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A Short History of Myth Paperback – October 1, 2006
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Top Customer Reviews
What Armstrong does very well is to explain how advances in the material and economic condition of human civilization throughout history and prehistory interacted with this basic human need to transcend his immediate condition to create various epochs of myth. She goes beyond myth to explain the competitors to myth, be it ritual without mythology (i.e., Confucianism) or logos (i.e., Greek rationalism) and how they had their roots in myth and why they are linked still. Her explanations are lucid and her prose is clear. For such a short book, she packs a lot of information in and, more importantly, compelling ideas.
The only shortcoming I felt was the last chapter on Armstrong's view of the future in the West, which seems to rely too heavily on literature.Read more ›
Throughout the ages, myth has developed appropriate to the society of that time, whether it be early hunting societies, later agricultural societies, urban societies or modern society. The early mythology was understood to be mythology. Mythology is a way to get at the truth. I had the opportunity to speak briefly to Ms. Armstrong at a booksigning when I purchased this book. I told her that I believe in God but, I do not view God anthropomorphically. I related to her that God is unimaginable to me but that I nonetheless pray to anthropomorphic mythological images of God because I cannot pray to an abstraction. Ms. Armstrong (to my great pride and delight)heartily endorsed my viewpoint. The tragedy today is that so many people have no appreciation for myth. They either do not believe in any sort of divinity and only accept what can be proven logically, historically, and scientifically or they take an opposite view which also denies myth. This opposite view is that everything in the Bible actually happened and can be proven through reason; that everything is scientifically and historically true and not a myth.Read more ›
Armstrong follows the development of myth from prehistoric times to the present. Myth, as she describes it, is a fundamental part of human development, and similar stories can be found from culture to culture. The use of myth is a way for people to connect with the unseen forces of the universe. In the earliest days (the era of the hunter-gatherers), everything seemed to be imbued with this supernatural force: rocks, animals and the sky. With the development of agriculture and civilization, new myths developed and eventually, there would be a rebellion against myth.
In fact the concluding portion of the book revisits the ideas Armstrong presented in greater detail in The Battle for God. Namely, when there is a conflict between myth and reason, a backlash will occur (taking the form of what we would consider fundamentalism).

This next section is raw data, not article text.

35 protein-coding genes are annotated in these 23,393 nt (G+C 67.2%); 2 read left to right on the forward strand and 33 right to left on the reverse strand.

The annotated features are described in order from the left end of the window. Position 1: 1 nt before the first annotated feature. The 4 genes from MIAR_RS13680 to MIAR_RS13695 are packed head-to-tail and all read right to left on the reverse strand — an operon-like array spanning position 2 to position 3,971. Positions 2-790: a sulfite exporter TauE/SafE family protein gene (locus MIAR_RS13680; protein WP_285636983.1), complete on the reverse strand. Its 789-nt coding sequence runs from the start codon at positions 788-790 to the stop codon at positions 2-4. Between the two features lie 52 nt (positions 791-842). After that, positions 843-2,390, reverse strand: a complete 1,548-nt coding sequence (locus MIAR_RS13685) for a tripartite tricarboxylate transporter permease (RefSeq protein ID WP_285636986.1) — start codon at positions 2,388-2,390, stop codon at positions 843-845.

As with other books of Armstrong's that I have read, this is written with a sophisticated audience in mind and will not be an easy read for everyone. In addition, the more religiously orthodox may be offended by some of her writing, which treats the stories of the monotheistic faiths as mythical as the tales of Zeus or Odin. But with these caveats in mind, this is a good, insightful book that will provide perspective on the role that myth has played in human development.
Most Recent Customer Reviews
Wonderfully written. A big idee explained in concise and clear language.Published 10 days ago by Amazon Customer
The book is fascinating. I am taking a class using it. HOWEVER, I will NEVER buy from that seller again as the whole cover has an ugly non-peel,off sticker plastered all over it. Read morePublished 11 days ago by S. Hershberger
This was not short. I wrote an outline to follow it better. The part I liked best was the analysis of our current modern need for mythology, Our dependence on Science /technology... Read morePublished 18 days ago by D. Muise
I found this book very interesting,insightful and the author was very concise with the subject. I have read Joseph Campbell's book,the Power of Myths and Mrs Armstrong's book was... Read morePublished 21 days ago by Amir K. Akwetee
In a swift 149 pages, Karen Armstrong covers a lot of ground. She communicates the importance of myth. Read morePublished 1 month ago by Abner Rosenweig
Contains a good summary of current insight. Perhaps a bit too slanted towards the need for a God mythology.Published 5 months ago by Sandra Skinner
I love everything this woman writes. I think I have read almost all of her works. She has a broad vision of the whole scope of religious history that is just astounding to me. Read morePublished 5 months ago by George T. Chapman
I have read several of Karen Armstrong's books prior to this book.
One of the reasons I choose this book was Ms Armstrong provides an abridged and simple understanding of a... Read more